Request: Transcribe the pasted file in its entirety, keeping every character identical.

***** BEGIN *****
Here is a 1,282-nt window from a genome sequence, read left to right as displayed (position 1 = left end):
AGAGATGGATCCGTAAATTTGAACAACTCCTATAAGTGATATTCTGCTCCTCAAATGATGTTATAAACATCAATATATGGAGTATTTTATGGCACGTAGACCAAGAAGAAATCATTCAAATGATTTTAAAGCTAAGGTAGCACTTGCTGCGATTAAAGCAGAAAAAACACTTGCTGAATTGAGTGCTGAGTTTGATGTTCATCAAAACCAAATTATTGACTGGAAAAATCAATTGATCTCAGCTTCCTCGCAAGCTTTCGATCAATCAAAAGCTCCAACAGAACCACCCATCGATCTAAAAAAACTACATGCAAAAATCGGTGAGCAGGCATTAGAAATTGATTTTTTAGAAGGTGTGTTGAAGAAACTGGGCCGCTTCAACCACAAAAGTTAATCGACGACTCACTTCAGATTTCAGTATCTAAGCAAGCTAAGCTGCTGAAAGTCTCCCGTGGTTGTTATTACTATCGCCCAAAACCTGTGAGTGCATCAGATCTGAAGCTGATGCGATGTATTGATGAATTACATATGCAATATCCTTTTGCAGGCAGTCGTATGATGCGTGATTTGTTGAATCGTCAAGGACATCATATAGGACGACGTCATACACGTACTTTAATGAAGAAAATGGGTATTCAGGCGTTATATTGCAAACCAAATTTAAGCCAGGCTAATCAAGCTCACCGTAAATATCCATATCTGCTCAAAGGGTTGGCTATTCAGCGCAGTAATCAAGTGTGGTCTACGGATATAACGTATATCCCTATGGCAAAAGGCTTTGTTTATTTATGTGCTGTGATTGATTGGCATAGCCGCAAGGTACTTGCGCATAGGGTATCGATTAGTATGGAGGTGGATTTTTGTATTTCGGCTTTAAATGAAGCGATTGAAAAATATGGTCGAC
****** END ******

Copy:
Here is a 1,282-nt window from a genome sequence, read left to right as displayed (position 1 = left end):
AGAGATGGATCCGTAAATTTGAACAACTCCTATAAGTGATATTCTGCTCCTCAAATGATGTTATAAACATCAATATATGGAGTATTTTATGGCACGTAGACCAAGAAGAAATCATTCAAATGATTTTAAAGCTAAGGTAGCACTTGCTGCGATTAAAGCAGAAAAAACACTTGCTGAATTGAGTGCTGAGTTTGATGTTCATCAAAACCAAATTATTGACTGGAAAAATCAATTGATCTCAGCTTCCTCGCAAGCTTTCGATCAATCAAAAGCTCCAACAGAACCACCCATCGATCTAAAAAAACTACATGCAAAAATCGGTGAGCAGGCATTAGAAATTGATTTTTTAGAAGGTGTGTTGAAGAAACTGGGCCGCTTCAACCACAAAAGTTAATCGACGACTCACTTCAGATTTCAGTATCTAAGCAAGCTAAGCTGCTGAAAGTCTCCCGTGGTTGTTATTACTATCGCCCAAAACCTGTGAGTGCATCAGATCTGAAGCTGATGCGATGTATTGATGAATTACATATGCAATATCCTTTTGCAGGCAGTCGTATGATGCGTGATTTGTTGAATCGTCAAGGACATCATATAGGACGACGTCATACACGTACTTTAATGAAGAAAATGGGTATTCAGGCGTTATATTGCAAACCAAATTTAAGCCAGGCTAATCAAGCTCACCGTAAATATCCATATCTGCTCAAAGGGTTGGCTATTCAGCGCAGTAATCAAGTGTGGTCTACGGATATAACGTATATCCCTATGGCAAAAGGCTTTGTTTATTTATGTGCTGTGATTGATTGGCATAGCCGCAAGGTACTTGCGCATAGGGTATCGATTAGTATGGAGGTGGATTTTTGTATTTCGGCTTTAAATGAAGCGATTGAAAAATATGGTCGAC